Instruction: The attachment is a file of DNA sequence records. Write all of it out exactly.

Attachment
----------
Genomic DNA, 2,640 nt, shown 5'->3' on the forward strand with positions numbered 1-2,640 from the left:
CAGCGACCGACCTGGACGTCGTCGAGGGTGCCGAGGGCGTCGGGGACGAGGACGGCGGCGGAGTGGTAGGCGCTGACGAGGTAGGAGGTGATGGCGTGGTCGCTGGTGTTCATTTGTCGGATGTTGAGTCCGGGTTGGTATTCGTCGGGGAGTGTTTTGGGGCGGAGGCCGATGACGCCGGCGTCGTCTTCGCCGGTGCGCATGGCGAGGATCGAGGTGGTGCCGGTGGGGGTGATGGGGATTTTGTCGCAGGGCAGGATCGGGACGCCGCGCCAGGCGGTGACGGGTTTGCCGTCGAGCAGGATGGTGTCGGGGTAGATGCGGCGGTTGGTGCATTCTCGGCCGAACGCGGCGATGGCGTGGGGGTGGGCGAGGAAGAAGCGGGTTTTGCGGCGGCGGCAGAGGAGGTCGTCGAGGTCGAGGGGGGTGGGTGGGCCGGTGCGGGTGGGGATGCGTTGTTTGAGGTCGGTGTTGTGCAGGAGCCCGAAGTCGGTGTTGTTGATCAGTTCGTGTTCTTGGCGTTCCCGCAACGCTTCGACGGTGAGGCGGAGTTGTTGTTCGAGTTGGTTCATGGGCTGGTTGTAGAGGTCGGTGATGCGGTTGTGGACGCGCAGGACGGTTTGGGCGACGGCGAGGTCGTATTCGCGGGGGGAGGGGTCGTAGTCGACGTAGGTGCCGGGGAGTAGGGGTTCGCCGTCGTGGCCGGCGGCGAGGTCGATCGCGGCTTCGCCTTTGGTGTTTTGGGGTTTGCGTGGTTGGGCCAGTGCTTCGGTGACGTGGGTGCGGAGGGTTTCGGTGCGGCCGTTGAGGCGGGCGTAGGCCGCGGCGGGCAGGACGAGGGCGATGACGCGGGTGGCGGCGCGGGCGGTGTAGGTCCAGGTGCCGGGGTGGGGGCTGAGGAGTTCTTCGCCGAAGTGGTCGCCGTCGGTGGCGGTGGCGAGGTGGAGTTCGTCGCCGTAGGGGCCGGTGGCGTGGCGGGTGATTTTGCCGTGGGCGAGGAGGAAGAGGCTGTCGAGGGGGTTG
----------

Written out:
Genomic DNA, 2,640 nt, shown 5'->3' on the forward strand with positions numbered 1-2,640 from the left:
CAGCGACCGACCTGGACGTCGTCGAGGGTGCCGAGGGCGTCGGGGACGAGGACGGCGGCGGAGTGGTAGGCGCTGACGAGGTAGGAGGTGATGGCGTGGTCGCTGGTGTTCATTTGTCGGATGTTGAGTCCGGGTTGGTATTCGTCGGGGAGTGTTTTGGGGCGGAGGCCGATGACGCCGGCGTCGTCTTCGCCGGTGCGCATGGCGAGGATCGAGGTGGTGCCGGTGGGGGTGATGGGGATTTTGTCGCAGGGCAGGATCGGGACGCCGCGCCAGGCGGTGACGGGTTTGCCGTCGAGCAGGATGGTGTCGGGGTAGATGCGGCGGTTGGTGCATTCTCGGCCGAACGCGGCGATGGCGTGGGGGTGGGCGAGGAAGAAGCGGGTTTTGCGGCGGCGGCAGAGGAGGTCGTCGAGGTCGAGGGGGGTGGGTGGGCCGGTGCGGGTGGGGATGCGTTGTTTGAGGTCGGTGTTGTGCAGGAGCCCGAAGTCGGTGTTGTTGATCAGTTCGTGTTCTTGGCGTTCCCGCAACGCTTCGACGGTGAGGCGGAGTTGTTGTTCGAGTTGGTTCATGGGCTGGTTGTAGAGGTCGGTGATGCGGTTGTGGACGCGCAGGACGGTTTGGGCGACGGCGAGGTCGTATTCGCGGGGGGAGGGGTCGTAGTCGACGTAGGTGCCGGGGAGTAGGGGTTCGCCGTCGTGGCCGGCGGCGAGGTCGATCGCGGCTTCGCCTTTGGTGTTTTGGGGTTTGCGTGGTTGGGCCAGTGCTTCGGTGACGTGGGTGCGGAGGGTTTCGGTGCGGCCGTTGAGGCGGGCGTAGGCCGCGGCGGGCAGGACGAGGGCGATGACGCGGGTGGCGGCGCGGGCGGTGTAGGTCCAGGTGCCGGGGTGGGGGCTGAGGAGTTCTTCGCCGAAGTGGTCGCCGTCGGTGGCGGTGGCGAGGTGGAGTTCGTCGCCGTAGGGGCCGGTGGCGTGGCGGGTGATTTTGCCGTGGGCGAGGAGGAAGAGGCTGTCGAGGGGGTTG